NC Republicans propose $1.3 billion expansion for private school vouchers

NC Republicans propose $1.3 billion expansion for private school vouchers
Published: Apr. 26, 2023 at 5:51 PM EDT
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RALEIGH, N.C. (WECT) - A bill making its way through the North Carolina General Assembly would expand scholarship opportunities for students to attend private school. It would also create scholarships for students who graduate from high school in three years instead of four.

Republicans, including Senator Michael Lee, say Senate Bill 406 would create the largest expansion of the state’s private school voucher program since it was created. Democrats, however, say it would take away much-needed money from public schools.

The bill would end income caps for families, and allow all families in the state access to some opportunity scholarship money to send their kids to private school.

“We’ve had kids in traditional school. We’ve had some of our children in charter school. We’ve had one of our children in a half-day special needs school and a half-day traditional school. We’ve had one child that was in a residential school, and we’ve had all these options because our children are very different,” said Lee.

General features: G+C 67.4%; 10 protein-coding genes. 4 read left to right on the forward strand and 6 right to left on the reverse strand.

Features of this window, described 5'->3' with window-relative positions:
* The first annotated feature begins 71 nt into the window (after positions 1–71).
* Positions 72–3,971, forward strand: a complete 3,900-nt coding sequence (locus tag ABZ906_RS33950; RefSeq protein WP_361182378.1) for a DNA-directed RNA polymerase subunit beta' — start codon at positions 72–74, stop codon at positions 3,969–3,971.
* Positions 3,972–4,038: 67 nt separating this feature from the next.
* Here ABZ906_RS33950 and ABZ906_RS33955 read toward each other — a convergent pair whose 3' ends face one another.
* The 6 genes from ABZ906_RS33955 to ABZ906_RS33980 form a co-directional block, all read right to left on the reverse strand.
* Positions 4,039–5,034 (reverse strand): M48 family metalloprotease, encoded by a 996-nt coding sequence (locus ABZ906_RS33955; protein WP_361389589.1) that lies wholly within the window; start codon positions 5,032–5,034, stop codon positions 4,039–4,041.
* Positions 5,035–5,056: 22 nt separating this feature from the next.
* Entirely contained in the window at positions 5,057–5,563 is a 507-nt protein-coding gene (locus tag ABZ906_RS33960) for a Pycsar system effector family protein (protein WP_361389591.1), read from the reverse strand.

Lee says it is important for families to have an option for where to send their children to school.

Deborah Dicks Maxwell, President of the North Carolina NAACP, says the bill would direct money to the wrong places.

“We have to make sure that our public school systems, which take the majority of the children in this state to educate them, are not denied the funding and the support that they need from out state senators, representatives, and anyone within the state of North Carolina,” said Maxwell.

If the bill becomes law, the state would dedicate $1.3 billion to private school vouchers over the next seven years.

“If we don’t start changing the focus in education and everything else with our children, that it needs to be centered around the child and the family, I think we’re really missing the boat and we’re failing our children,” Lee said.

A similar version of the bill has been introduced in the North Carolina House of Representatives.